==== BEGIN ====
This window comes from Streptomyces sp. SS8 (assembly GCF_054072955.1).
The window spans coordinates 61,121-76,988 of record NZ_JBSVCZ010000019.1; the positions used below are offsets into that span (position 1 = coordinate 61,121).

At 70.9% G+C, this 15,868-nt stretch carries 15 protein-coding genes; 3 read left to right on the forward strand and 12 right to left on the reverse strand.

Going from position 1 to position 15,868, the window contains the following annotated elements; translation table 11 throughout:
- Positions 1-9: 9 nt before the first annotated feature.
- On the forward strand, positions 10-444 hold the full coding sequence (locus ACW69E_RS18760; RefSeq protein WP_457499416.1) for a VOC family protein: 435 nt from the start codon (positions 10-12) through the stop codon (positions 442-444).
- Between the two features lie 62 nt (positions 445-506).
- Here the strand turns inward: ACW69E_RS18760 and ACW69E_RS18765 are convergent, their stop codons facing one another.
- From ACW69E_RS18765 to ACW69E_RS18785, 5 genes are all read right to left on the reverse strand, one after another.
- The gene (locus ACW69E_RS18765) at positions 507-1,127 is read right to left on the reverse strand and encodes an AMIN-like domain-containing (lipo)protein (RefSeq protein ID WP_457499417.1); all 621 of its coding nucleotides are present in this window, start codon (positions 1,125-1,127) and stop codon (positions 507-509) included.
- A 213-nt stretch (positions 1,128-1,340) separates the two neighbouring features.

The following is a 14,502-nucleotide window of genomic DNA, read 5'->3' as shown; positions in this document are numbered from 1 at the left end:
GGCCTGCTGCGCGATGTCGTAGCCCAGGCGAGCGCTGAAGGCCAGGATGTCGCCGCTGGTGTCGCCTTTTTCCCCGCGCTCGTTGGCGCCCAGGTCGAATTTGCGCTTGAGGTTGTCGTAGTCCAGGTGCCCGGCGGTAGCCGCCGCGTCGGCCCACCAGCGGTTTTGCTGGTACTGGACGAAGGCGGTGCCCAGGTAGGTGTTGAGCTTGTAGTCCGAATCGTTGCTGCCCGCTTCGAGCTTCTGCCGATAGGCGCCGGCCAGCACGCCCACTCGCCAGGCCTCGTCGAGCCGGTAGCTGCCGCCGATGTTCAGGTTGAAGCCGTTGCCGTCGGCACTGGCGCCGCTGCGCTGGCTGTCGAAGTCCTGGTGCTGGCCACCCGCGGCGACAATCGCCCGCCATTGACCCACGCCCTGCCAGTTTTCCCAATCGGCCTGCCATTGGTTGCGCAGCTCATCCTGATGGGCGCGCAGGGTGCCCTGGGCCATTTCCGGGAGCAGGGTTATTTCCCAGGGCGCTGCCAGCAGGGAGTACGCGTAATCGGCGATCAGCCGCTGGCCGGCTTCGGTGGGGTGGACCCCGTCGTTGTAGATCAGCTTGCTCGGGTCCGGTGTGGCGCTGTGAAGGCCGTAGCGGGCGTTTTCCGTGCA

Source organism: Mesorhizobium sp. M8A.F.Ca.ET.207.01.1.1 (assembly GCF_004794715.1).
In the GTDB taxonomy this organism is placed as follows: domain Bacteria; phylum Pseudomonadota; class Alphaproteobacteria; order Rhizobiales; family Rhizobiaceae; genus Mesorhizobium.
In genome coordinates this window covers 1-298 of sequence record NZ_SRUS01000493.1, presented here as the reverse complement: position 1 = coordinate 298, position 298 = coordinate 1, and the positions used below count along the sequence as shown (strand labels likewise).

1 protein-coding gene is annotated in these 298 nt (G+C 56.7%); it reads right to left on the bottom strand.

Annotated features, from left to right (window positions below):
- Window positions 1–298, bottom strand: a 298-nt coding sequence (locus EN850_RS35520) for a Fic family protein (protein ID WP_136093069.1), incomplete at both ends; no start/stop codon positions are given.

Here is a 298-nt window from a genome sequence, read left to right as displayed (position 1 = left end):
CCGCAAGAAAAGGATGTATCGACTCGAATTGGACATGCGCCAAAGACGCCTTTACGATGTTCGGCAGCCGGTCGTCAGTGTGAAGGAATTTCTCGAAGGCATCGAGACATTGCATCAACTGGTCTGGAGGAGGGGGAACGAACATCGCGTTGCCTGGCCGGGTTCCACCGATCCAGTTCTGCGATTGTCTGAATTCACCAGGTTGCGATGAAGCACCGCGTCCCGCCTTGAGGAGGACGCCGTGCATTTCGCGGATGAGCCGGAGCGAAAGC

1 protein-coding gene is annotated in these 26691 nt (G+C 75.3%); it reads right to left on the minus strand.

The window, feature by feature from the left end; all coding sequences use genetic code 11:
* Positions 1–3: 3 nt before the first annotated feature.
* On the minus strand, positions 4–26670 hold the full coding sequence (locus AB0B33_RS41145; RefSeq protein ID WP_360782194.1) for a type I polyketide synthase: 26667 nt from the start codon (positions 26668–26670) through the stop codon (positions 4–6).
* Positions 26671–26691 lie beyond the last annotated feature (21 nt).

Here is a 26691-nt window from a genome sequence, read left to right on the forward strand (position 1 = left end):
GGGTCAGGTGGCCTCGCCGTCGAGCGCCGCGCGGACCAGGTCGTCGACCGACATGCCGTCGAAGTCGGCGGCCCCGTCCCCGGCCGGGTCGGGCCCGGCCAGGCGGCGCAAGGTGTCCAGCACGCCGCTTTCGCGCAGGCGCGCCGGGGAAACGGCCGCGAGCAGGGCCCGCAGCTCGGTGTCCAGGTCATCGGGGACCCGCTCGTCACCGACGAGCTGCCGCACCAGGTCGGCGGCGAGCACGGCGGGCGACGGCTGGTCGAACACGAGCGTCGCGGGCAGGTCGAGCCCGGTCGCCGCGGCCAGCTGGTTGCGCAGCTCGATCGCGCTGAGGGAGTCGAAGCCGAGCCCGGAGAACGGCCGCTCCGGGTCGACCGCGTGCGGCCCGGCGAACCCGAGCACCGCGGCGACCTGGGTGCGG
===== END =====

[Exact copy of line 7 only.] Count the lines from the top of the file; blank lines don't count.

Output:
- Between the two features lie 62 nt (positions 445-506).